Peer support programs, though recognized as a valuable resource, often face obstacles to implementation or access due to fears of judgment or confidentiality concerns. Fostering a supportive environment within the first responder community, where seeking help is normalized and peer support services are embraced as a vital component of mental wellness, is essential to changing this culture.

It’s an acknowledged fact that more first responders die by suicide than from on-the-job actions. The threats to peer support confidentiality posed by these and other cases have the potential to further discourage public safety employees from asking for help from their peer support teams, which could further increase the number of lives lost.

Based on these rulings, first responders need to understand that the landscape may be changing for peer support activities when applied in group settings, such as post-critical incident interventions. It’s vital that agencies, clinicians and peer support team leaders/members know about the possible limitations to confidentiality/privilege going forward.

Legislative efforts to protect peer support privilege

Anticipating the potential issues centered around group post-interventions and confidentiality/privilege, several states have taken legislative action to prevent situations like we’ve seen in Boston and Vancouver. For example, Utah law explicitly states that neither peer support team members nor those who receive peer support services can be compelled to testify about group peer support activities.

Utah statute, as laid out in Title 78B, sanctions public safety agencies to create peer support teams, develop guidelines for how they function and train the individual team members. Once the team is created and trained, “In accordance with the Utah Rules of Evidence, a peer support team member may refuse to disclose communications made by an individual participating in peer support services, including group therapy sessions.”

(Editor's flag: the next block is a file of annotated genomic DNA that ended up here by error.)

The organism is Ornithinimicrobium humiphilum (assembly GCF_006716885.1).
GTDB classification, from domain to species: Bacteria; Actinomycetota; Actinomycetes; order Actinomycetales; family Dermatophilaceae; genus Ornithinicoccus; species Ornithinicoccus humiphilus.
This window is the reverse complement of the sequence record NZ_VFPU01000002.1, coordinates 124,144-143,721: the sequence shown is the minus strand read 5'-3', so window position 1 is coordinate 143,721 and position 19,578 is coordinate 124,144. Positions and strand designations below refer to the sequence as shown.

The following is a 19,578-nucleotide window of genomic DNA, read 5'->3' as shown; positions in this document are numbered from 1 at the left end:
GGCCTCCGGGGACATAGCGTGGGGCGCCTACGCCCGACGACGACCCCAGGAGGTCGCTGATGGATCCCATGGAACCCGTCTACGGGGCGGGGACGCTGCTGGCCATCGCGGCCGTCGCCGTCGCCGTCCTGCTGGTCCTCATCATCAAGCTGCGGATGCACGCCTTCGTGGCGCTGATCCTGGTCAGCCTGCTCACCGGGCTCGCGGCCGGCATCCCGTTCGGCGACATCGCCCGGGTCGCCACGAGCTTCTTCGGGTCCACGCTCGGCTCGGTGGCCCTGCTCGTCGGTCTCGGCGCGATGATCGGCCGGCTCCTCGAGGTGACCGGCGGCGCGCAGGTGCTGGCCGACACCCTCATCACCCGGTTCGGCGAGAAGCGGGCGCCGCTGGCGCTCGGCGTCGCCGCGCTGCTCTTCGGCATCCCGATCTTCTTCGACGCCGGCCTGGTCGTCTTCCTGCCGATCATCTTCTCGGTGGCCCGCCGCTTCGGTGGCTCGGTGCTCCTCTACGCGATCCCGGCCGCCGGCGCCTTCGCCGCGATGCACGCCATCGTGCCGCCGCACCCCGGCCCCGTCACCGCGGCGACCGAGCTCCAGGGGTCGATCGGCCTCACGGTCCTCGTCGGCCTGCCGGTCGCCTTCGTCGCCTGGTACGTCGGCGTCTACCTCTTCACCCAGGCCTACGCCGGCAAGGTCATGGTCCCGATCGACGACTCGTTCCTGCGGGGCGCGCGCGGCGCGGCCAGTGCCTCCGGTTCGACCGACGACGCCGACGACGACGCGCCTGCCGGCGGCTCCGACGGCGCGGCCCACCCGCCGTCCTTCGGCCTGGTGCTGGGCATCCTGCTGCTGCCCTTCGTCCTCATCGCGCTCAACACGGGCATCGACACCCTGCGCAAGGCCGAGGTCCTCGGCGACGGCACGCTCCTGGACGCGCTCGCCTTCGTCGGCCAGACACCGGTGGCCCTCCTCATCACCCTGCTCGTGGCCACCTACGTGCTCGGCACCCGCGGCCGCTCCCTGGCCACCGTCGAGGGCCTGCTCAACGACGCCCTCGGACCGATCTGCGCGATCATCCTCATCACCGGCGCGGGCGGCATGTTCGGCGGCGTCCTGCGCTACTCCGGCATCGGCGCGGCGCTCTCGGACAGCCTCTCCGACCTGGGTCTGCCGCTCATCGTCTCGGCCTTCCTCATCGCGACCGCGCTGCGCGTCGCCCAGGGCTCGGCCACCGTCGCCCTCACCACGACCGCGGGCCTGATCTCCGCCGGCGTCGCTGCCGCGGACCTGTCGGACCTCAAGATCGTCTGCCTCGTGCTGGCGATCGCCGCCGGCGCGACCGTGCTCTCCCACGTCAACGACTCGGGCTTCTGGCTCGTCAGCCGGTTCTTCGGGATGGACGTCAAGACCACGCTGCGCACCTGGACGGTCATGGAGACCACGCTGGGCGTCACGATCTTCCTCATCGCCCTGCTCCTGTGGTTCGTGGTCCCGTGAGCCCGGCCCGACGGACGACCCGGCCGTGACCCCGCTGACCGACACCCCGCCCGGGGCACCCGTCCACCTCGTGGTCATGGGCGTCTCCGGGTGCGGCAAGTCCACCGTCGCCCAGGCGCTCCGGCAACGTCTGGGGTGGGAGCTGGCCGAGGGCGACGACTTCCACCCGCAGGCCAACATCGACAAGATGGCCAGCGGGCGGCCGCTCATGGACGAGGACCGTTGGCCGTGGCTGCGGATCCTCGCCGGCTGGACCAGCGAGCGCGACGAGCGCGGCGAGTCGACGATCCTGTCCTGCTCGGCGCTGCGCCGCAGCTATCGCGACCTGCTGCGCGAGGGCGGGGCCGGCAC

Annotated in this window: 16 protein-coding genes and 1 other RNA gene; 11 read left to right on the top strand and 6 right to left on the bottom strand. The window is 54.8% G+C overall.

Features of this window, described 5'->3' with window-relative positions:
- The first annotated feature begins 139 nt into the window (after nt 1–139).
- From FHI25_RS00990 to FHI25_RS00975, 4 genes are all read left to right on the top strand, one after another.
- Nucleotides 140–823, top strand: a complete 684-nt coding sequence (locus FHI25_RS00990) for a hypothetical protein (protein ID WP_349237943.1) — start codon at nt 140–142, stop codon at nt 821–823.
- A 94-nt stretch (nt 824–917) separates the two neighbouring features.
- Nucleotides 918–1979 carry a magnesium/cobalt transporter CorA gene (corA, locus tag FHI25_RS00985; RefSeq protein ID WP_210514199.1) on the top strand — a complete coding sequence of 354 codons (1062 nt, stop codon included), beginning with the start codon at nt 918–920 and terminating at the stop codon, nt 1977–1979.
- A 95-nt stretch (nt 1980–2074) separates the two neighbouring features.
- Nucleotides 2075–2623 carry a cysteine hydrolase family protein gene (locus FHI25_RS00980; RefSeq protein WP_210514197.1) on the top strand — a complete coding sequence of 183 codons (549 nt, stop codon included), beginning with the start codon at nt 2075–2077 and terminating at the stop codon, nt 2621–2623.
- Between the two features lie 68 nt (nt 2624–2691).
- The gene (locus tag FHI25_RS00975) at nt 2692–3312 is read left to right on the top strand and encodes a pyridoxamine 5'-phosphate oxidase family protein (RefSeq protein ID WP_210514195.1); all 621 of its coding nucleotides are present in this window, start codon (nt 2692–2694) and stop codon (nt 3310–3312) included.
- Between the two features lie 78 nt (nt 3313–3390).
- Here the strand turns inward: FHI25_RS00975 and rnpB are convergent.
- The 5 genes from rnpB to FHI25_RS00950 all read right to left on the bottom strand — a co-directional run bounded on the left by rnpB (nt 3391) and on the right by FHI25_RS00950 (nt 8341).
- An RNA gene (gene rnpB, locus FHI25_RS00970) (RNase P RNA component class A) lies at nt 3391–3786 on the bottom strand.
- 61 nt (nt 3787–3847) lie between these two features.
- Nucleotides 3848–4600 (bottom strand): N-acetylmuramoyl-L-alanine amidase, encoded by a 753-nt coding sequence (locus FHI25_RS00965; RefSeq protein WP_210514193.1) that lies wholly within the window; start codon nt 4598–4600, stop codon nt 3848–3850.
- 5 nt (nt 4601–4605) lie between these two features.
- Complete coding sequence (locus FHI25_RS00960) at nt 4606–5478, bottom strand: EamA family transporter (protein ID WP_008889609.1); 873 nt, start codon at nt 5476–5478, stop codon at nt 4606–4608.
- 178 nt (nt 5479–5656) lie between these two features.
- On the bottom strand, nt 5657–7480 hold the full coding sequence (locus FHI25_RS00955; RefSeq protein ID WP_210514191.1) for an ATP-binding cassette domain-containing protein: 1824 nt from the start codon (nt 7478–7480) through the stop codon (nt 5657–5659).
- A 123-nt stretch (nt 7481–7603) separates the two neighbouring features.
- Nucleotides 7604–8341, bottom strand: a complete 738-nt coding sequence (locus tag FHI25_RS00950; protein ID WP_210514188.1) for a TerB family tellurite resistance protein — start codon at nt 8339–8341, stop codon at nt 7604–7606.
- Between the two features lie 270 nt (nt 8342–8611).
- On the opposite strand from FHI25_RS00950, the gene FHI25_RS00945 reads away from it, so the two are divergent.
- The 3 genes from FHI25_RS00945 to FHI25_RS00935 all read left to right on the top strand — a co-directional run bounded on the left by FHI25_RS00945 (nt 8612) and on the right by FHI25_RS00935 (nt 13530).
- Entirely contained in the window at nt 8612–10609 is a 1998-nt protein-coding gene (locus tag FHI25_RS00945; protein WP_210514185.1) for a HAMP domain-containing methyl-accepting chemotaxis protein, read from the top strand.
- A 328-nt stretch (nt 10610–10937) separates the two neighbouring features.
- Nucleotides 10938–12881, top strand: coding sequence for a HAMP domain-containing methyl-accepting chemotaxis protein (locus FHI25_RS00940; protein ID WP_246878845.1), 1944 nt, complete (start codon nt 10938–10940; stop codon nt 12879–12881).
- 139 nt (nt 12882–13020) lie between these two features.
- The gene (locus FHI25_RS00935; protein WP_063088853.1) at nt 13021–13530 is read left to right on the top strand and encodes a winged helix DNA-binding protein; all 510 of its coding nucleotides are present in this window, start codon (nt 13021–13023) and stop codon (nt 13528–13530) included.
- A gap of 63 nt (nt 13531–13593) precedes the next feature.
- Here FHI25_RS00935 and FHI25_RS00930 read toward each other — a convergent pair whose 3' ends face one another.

This law is bolstered by Rule 507 of the Utah Rules of Evidence, which comprehensively defines “peer support communication” as “information that is communicated in confidence to a peer support team member for the purpose of providing peer support services, including but not limited to oral statements, written statements, notes, records, or reports.” In this context, a “peer support team member” is someone who is:

(a)(2)(A) designated as a peer support team member for first responders under Utah Code § 78B-5-901 and(a)(2)(B) providing peer support services in accordance with written guidelines required by Utah Code § 78B-5-901.Furthermore, those who receive peer support services are afforded privilege under these rules:

(b) Statement of the Privilege. A person receiving peer support services from a peer support team member has a privilege during the person’s life, to refuse to disclose and to prevent any other person from disclosing peer support communications.(c) Who May Claim the Privilege. The privilege may be claimed by the person who received the peer support services, or the guardian or conservator of the person who received the peer support services. A person who was a peer support team member at the time of the communication is presumed to have authority during the life of the person who received the peer support services to claim the privilege on behalf of the person who received the peer support services. There are several exclusions and conditions, of course, but as long as CISDs are conducted by trained peer support personnel under appropriate conditions, the privilege of group sessions in Utah is protected.